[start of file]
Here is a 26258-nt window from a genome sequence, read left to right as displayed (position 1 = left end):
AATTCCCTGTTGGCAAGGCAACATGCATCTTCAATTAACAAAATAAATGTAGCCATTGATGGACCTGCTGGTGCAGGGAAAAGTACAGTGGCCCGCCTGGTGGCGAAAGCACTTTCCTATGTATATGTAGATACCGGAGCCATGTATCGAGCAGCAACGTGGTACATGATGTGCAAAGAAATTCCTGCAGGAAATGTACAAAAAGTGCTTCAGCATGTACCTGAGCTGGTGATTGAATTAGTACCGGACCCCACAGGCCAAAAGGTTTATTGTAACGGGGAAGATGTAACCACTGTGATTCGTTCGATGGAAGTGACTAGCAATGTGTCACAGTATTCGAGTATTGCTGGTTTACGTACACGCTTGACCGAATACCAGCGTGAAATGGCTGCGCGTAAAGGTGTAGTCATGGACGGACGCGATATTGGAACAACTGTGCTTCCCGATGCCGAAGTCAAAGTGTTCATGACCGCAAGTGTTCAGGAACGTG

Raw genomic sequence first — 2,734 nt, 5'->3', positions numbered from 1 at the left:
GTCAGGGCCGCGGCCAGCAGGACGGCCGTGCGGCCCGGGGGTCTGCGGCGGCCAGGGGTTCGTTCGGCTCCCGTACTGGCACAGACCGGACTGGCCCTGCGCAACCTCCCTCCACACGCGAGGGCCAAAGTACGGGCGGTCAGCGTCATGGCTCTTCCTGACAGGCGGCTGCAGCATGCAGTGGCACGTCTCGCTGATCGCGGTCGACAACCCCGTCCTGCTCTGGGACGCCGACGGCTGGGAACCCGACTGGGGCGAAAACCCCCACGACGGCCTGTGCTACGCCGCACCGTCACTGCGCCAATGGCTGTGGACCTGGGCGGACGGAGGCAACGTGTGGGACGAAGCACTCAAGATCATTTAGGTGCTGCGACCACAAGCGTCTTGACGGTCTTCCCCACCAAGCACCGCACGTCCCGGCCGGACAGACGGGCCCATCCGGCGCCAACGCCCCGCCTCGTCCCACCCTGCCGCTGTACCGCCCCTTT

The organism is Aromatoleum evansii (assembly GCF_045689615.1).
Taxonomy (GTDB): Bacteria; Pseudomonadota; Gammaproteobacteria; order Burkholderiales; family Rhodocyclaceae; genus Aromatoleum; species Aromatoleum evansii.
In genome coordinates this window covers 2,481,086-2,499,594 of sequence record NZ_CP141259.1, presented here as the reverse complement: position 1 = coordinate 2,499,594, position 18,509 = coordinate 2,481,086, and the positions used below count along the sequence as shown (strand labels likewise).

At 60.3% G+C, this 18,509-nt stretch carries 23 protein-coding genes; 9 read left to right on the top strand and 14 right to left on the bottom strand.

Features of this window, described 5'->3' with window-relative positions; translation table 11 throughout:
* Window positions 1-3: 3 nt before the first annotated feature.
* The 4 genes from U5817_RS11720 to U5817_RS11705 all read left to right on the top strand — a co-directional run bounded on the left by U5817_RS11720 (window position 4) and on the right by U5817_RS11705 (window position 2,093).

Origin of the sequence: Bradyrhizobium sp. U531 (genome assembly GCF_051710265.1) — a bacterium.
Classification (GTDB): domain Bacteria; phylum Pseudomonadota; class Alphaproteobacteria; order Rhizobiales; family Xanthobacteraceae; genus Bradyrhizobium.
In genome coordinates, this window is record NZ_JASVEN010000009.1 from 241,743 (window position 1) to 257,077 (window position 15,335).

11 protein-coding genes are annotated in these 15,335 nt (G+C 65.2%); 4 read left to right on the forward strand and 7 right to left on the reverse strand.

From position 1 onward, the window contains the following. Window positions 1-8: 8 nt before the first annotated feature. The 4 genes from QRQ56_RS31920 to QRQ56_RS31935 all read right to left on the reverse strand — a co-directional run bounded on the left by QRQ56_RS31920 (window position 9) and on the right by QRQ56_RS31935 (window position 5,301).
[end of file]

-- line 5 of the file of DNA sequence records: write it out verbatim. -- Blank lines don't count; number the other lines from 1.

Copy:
The organism is Aromatoleum evansii (assembly GCF_045689615.1).